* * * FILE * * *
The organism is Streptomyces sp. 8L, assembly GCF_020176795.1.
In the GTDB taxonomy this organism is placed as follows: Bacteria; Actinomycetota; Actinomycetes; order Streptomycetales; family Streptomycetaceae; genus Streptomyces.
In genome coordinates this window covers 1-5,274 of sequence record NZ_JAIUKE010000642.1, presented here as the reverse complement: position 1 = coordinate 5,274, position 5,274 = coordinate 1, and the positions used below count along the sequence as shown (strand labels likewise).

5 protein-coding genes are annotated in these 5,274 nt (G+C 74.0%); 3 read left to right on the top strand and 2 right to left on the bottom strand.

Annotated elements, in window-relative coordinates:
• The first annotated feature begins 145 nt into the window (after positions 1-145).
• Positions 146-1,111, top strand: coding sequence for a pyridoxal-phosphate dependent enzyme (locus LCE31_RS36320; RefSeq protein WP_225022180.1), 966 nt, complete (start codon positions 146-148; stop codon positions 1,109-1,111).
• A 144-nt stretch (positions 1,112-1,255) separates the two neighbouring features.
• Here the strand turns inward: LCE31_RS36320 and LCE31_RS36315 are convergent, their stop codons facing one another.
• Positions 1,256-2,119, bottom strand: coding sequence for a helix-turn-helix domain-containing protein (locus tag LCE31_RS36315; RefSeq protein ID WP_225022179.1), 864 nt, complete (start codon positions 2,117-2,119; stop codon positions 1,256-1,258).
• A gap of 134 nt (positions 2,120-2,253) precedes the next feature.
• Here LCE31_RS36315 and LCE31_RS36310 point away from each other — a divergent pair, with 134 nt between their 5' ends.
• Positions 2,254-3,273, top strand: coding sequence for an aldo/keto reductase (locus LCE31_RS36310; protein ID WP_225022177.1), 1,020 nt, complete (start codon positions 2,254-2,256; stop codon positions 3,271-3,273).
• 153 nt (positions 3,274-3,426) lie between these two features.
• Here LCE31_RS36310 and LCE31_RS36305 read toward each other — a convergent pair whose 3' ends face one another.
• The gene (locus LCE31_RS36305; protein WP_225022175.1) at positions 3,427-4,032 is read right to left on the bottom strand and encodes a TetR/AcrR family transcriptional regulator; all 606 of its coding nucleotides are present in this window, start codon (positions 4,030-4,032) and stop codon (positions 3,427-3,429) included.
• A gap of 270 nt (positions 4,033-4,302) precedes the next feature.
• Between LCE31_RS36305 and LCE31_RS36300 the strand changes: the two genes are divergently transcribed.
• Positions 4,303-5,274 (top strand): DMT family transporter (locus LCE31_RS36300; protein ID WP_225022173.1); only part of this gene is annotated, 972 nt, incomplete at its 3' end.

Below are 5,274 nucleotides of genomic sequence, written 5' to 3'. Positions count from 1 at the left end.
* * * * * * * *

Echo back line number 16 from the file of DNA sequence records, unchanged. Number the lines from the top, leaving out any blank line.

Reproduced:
• The gene (locus LCE31_RS36305; protein WP_225022175.1) at positions 3,427-4,032 is read right to left on the bottom strand and encodes a TetR/AcrR family transcriptional regulator; all 606 of its coding nucleotides are present in this window, start codon (positions 4,030-4,032) and stop codon (positions 3,427-3,429) included.